A few months back in my post The Neon Flamingo Light of Grace, I happened to mention that my 13-year-old son Matthew had purchased with his own money a pretty expensive T-rated X-Box game titled (I think) “American Army.”
He did so after consulting with me, and listening to the reasons why I don’t approve of such games, and exercising the option I gave him to buy it anyway. He was wise to play it in his room only, where his younger sister Laura wouldn’t be affected by it. (And in that previous post, he redeemed my opinion of his choices by buying a Neon Flamingo Light of Grace for her after I had taught an exceedingly tough and somewhat cruel lesson in thrift to her.)
Well, the 10-year-old sister he loves to taunt is in camp this week … and the pool where we have our membership is closed due to rain … and was closed yesterday because it was Monday … and he was sounding pretty bored when I met him for lunch.
So I took him to Game X-Change so that he could look over the selection. He had brought a couple of his games with him to see if he could trade them, and as we approached the counter he showed me the one he had carried underneath the outdated race-driving game case. Sure enough, it was “American Army.”
He traded them in for a newer race-driving game.
And the Neon Flamingo Light of Grace?
It’s in his room now.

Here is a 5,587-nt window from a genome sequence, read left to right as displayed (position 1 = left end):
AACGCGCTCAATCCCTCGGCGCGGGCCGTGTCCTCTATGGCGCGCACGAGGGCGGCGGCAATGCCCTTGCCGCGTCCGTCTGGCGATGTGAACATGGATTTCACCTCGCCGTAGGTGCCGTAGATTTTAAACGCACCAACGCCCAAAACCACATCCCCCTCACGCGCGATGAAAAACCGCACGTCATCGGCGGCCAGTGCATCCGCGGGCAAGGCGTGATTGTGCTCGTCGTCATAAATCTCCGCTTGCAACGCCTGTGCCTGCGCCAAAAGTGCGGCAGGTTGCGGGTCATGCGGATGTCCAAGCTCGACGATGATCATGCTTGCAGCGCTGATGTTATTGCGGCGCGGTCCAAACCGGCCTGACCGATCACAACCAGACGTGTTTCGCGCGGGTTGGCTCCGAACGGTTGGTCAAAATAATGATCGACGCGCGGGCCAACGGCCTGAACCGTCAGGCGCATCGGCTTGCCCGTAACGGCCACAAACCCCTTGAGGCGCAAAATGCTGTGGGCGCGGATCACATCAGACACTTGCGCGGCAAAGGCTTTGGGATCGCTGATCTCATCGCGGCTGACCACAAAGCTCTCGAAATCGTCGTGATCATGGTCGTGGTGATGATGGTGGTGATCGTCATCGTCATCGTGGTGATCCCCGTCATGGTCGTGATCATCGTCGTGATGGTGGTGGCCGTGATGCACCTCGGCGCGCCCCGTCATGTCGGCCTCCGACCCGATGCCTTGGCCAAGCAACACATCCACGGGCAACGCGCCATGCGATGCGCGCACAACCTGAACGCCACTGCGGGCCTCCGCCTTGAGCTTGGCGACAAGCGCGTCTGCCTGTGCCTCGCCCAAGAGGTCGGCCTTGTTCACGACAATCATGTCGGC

Laura gave it back to him as an apology for taunting him beyond his patience … because she knew he liked it.
I am so proud of my kids.
4 thoughts on “Flamingo Light of Grace: The Sequel”
ahhh that’s a great story to share. Keith you should be proud of them! I know that you tell them. Good stuff.
It’s hard as a parent, but some times the way they learn best is to make the choice we advised against and then let them realize why we didn’t approve. I mean isn’t that the way God treats us as a Father in some cases?>You sound like a great dad–with wonderful kids!
Yep, the hardest thing is to back off and let them make bad choices occassionally. Then when they make good choices….we beam!
This is, IMO, the eptiome of what the Holy Spirit meant when He guided Paul’s hand to write:>>Fathers, do not provoke your children to anger, but bring them up in the discipline and instruction of the Lord. –Ephesians 6:4>>Perhaps, if we had the ability to hear heaven’s converstions, we might hear God say something like:>>Now, that’s what I’m talking about!>>God bless you, dear brother!